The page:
The remarkable career of artist Chuck Close extends beyond his completed works of art. More than just a painter, photographer, and printmaker, Close is a builder who, in his words, builds "painting experiences for the viewer." Highly renowned as a painter, Close is also a master printmaker, who has, over the course of more than 30 years, pushed the boundaries of traditional printmaking in remarkable ways. Almost all of Close's work is based on the use of a grid as an underlying basis for the representation of an image. This simple but surprisingly versatile structure provides the means for "a creative process that could be interrupted repeatedly without damaging the final product, in which the segmented structure was never intended to be disguised." It is important to note that none of Close's images are created digitally or photo-mechanically. While it is tempting to read his gridded details as digital integers, all his work is made the old-fashioned way - by hand. Close's paintings are labor intensive and time consuming, and his prints are more so. While a painting can occupy Close for many months, it is not unusual for one print to take upward of two years to complete. Close has complete respect for, and trust in, the technical processes - and the collaboration with master printers - essential to the creation of his prints. The creative process is as important to Close as the finished product. "Process and collaboration" are two words that are essential to any conversation about Close's prints.
PUBLICATION EXCERPT FROM DEBORAH WYE, ARTISTS AND PRINTS: MASTERWORKS FROM THE MUSEUM OF MODERN ART, NEW YORK: THE MUSEUM OF MODERN ART, 2004, P. 238.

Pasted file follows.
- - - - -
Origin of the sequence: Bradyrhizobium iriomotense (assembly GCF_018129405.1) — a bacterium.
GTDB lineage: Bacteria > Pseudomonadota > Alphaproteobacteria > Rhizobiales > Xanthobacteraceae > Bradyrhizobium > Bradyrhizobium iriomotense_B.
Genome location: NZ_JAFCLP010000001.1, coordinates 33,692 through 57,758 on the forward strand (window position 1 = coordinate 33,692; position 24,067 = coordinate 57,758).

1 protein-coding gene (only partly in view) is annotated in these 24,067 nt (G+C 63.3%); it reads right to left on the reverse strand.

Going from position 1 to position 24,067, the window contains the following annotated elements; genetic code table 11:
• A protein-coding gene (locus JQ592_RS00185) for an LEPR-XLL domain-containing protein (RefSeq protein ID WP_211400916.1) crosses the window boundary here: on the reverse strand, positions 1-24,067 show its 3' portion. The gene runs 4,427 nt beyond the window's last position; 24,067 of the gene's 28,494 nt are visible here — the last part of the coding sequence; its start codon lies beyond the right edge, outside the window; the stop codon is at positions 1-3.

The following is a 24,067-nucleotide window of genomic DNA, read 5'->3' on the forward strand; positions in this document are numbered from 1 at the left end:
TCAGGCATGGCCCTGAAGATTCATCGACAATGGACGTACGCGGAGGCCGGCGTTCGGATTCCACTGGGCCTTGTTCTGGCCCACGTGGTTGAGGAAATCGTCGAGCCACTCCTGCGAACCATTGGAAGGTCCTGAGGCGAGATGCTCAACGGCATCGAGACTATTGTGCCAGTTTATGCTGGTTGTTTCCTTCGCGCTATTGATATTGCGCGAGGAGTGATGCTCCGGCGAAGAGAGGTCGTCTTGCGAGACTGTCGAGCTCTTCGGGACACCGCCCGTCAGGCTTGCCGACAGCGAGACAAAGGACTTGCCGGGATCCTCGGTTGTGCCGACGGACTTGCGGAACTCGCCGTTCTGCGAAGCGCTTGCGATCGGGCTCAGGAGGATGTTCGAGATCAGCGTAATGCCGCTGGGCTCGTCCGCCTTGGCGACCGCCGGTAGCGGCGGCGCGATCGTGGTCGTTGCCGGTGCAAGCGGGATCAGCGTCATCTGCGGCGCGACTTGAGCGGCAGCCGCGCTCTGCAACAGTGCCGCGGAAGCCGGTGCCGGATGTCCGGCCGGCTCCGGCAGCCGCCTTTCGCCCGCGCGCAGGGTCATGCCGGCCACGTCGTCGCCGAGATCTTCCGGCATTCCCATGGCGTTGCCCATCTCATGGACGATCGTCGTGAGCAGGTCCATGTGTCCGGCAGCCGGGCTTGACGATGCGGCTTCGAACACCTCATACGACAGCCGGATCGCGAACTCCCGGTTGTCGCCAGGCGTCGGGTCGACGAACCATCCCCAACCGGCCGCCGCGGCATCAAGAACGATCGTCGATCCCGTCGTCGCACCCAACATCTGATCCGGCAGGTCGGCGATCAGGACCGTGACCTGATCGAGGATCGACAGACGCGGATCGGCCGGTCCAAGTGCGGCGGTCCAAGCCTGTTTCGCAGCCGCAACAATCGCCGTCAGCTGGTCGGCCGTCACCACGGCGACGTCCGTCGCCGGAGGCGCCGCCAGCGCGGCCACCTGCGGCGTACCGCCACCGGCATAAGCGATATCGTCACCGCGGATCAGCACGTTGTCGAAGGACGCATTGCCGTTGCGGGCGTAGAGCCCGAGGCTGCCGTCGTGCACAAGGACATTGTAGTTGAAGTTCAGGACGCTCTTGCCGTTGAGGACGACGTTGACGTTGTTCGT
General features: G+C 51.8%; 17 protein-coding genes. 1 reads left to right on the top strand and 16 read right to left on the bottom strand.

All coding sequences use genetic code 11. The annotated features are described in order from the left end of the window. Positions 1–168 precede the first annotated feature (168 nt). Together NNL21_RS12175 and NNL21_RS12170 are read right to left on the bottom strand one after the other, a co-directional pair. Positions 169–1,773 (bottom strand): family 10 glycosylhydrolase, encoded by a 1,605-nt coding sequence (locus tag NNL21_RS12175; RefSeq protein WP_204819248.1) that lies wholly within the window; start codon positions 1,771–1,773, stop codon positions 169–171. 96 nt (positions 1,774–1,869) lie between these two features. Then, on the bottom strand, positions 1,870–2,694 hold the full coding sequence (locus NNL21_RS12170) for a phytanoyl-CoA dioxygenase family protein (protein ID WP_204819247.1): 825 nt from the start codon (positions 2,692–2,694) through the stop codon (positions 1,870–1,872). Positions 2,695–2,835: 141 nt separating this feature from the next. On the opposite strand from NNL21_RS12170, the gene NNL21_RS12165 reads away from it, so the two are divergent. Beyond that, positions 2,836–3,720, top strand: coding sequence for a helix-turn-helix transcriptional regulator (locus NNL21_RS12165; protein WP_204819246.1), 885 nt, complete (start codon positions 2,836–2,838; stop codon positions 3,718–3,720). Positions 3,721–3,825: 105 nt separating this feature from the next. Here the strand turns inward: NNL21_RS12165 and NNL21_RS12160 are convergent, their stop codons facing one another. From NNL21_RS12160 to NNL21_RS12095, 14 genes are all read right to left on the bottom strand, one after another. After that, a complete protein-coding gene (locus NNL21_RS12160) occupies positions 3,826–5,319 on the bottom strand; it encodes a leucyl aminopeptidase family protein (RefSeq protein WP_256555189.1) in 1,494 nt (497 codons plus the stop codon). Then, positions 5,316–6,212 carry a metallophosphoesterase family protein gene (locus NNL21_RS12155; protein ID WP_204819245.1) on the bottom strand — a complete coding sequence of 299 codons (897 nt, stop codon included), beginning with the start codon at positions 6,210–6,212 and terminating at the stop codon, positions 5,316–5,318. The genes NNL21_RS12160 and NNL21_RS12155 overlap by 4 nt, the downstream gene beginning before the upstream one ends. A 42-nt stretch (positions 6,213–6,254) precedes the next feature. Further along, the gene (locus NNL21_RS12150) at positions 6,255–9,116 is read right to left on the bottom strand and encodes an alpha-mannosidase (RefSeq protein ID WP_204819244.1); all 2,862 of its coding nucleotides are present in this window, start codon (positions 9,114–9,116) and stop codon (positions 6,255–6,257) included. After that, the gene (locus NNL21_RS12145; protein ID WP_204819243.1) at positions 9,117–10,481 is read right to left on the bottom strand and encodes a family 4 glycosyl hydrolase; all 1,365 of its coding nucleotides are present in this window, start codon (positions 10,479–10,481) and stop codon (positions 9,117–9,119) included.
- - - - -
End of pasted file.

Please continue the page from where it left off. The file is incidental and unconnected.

"Chuck Close is celebrated for his monumental portrait paintings in which sitters stare out at viewers with uncompromising gazes. Although identified by name, these subjects reveal none of the nuances of individual personality found in traditional portraiture. Instead, Close focuses on his working procedures—the "means" rather than the "ends" usually associated with this genre.
It is the visual effects of translating a photograph into a painting that Close exploits in endless permutations. Translating still further into printmaking offers even more variables to stimulate his creativity. He has completed approximately fifty-five prints, working in numerous techniques. These editions have allowed a broad audience to have access to his work, a fact that Close appreciates since his painting process is lengthy and results in relatively few canvases.
Close's active engagement in printmaking began with his first print, Keith/Mezzotint, created in 1972. This project came about at the instigation of publisher Robert Feldman of Parasol Press, who arranged for Close to work with master printer Kathan Brown at Crown Point Press. So as not to be intimidated by the printer's expertise, Close rather perversely selected mezzotint, a long-out-of-favor and laborious technique that would be as much of a challenge for Brown as for him. When his constant trial proofing wore down the markings on the plate around the mouth, Close decided he liked that exposure of his process and went even further by allowing his grided guide to show through. From that time on, a grid has often been visible in his work in all mediums. Such fruitful collaborations with printers, and the impetus of invigorating new techniques, have repeatedly fed back into Close's work as a whole and made printmaking essential to his overall artistic practice."